It has been a while since I attended the August 2014 Lean Startup Machine workshop in Munich. Still the memory is vivid and I would like to share some of my thoughts and learnings with you.
What is it?
In a nutshell: “The team that shows, through evidence, the most customer validation for a new product or service” wins the Lean Startup Machine Workshop. Where do the teams come from? Easy, stand up and pitch an idea in front of 100 people. After the pitching, a quick people basar happens and the teams form. The next steps are building a common understanding of the idea and then designing the first experiment using a template whiteboard pinned to the wall, called the “javelin board”. The experiments are key to gaining validated knowledge, as they focus the whole group on the most important/riskiest question and agreeing on an objective and measurable goal before starting the experiment.
The whole weekend is organized around going through a series of these experiments, each time evaluating what was learned and deciding as a group to either pivot and change some aspect of the idea or to persevere. In between running the experiments helpful information is provided through talks and handouts and a team of mentors is there to help each team to make progress. The methods taught during the workshop are heavily based on Steve Blank’s “Customer Development” and primarily involve literally getting out of the building and talking to potential customers. Only after it can be shown that customers really have the problem, and that the problem really matters to them, is a potential solution pitched and developed. Each successful experiment gets the group closer to paying and engaged customers.
Why does it matter?
Why would one go through the hassle of locating and approaching potential customers and getting into difficult conversations about their problems? Isn’t that wasting precious time in which the first features of the product could have been developed and marketing materials could have been designed?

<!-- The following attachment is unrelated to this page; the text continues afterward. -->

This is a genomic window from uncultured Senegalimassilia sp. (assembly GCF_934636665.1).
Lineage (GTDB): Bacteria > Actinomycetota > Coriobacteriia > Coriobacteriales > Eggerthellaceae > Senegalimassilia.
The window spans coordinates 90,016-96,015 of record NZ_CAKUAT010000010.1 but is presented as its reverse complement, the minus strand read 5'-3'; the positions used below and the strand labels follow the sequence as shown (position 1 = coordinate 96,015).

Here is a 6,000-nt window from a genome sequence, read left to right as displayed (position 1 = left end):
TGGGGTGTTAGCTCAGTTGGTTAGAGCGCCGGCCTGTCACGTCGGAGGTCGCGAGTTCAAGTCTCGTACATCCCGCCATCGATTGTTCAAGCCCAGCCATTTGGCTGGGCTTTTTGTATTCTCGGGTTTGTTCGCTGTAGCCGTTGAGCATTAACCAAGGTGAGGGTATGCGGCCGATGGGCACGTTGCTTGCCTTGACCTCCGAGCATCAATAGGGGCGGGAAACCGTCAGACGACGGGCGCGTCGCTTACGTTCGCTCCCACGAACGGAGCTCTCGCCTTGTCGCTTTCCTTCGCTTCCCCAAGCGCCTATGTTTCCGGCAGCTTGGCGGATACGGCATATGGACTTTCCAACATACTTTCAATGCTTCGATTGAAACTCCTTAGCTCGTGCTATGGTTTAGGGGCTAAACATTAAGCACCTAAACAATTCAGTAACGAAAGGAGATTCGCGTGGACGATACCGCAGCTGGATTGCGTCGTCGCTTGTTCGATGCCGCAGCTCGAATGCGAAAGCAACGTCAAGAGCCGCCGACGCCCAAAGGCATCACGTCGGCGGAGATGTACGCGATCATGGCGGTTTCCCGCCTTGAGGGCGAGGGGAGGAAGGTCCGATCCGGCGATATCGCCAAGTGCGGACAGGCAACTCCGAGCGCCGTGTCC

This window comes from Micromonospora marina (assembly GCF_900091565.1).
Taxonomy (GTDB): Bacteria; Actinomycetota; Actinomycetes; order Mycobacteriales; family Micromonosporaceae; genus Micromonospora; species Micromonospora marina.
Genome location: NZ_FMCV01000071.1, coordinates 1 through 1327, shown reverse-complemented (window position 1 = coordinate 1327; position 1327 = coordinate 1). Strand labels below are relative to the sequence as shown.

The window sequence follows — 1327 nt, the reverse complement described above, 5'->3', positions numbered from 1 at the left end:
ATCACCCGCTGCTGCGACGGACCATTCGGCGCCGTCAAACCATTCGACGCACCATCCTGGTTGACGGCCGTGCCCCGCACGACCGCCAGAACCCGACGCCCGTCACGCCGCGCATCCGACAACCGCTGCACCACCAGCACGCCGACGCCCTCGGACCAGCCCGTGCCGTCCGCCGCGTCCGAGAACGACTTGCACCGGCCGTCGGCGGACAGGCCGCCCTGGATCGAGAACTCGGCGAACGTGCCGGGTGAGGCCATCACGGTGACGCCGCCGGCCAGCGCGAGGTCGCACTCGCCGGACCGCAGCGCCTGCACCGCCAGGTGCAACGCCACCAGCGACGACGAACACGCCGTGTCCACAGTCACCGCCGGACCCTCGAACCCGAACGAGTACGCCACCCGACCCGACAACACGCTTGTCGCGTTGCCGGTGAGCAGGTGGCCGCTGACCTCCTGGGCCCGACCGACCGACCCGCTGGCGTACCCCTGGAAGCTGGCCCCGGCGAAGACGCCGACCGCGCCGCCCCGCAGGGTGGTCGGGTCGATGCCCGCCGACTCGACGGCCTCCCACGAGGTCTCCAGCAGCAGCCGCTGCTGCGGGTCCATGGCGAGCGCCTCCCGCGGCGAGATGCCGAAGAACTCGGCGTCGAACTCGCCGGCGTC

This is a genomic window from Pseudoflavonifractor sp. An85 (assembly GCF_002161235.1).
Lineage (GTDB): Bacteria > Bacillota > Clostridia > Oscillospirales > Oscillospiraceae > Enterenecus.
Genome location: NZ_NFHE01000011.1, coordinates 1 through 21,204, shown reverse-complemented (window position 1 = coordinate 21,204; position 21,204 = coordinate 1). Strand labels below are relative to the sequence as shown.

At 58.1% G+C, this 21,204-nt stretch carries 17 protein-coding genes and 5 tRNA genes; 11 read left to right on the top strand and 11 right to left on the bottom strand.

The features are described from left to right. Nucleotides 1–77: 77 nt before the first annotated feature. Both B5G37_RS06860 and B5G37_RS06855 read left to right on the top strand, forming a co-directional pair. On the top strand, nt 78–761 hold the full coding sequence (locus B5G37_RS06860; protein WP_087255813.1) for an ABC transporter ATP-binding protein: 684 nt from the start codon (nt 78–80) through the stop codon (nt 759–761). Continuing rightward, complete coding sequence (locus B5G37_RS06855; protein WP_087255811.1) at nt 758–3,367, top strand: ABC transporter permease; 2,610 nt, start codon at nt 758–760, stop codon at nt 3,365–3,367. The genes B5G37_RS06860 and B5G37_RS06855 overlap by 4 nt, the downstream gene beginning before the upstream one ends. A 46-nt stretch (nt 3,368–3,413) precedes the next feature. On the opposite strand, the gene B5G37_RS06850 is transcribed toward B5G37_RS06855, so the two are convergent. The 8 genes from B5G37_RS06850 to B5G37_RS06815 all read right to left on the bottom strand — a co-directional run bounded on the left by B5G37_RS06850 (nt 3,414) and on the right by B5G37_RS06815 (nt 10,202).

It comes from an understanding that a startup is a venture into the unknown, built on assumptions, not facts. The strategy is to learn about the highest risks first so that adjustments can be made quickly and little time and money is wasted on dead ends. And often the highest risk lies in building a product nobody cares for. In these cases, the highest priority becomes validating that customers exist and that they care enough about the problem the product is going to solve for them. Steve Blank explains product risk and market risk in more detail in this blog post .
Speed is achieved by relying on fast feedback techniques. Customer interviews allow for immediate judgement based on body language, landing pages validate interest in a product based on only a description of the product and concierge methods allow serving the first real customers before the product has been designed and built.
Going into more detail, here are the most important things I learned from applying these methods over the time of the workshop:
Be as explicit about customers as possible
It can be hard to design an experiment for a customer segment that is too broad. “What do bass players in a Munich heavy metal band care about?” is a much easier question to answer than “What do musicians care about?”. The more explicit the customer segment, the easier it is to find the customer and to understand their top problems and needs.
“Currencies” are key to interviews and validation
Is is easy to have an interview that feels good but that did not provide any real validation for an idea. The key is to know the “validation currencies” and specifically dig for them during an interview. Important currencies are time, data, reputation and money. Past experiences count, future behavior and opinions do not.
Hard to stick to vision while staying flexible to pivot
In our and in other teams during the workshop it was hard to strike a balance between holding on to a vision and pivoting after experiments that did not show a strong positive customer response. If you have any hints on this, please leave a comment!
Learning over product completeness before validation
Going as far as providing a service manually (concierge) to learn quickly, shows that executing the experiment is more important at this stage than product completeness. Comparing this to the definition of done (DoD) of a Scrum team shows a different focus. The interesting question arises, when to aim for completeness and when for quickness.
As a software developer, I know that a system developed with quickness in mind will quickly evolve into a system that slows everything down. It might make sense to agree on a different DoD for the initial learning and validation of a product feature and complete the product according to the full DoD only after the learning showed the value and effectiveness of the feature. First aim to learn, then aim for maintenance.
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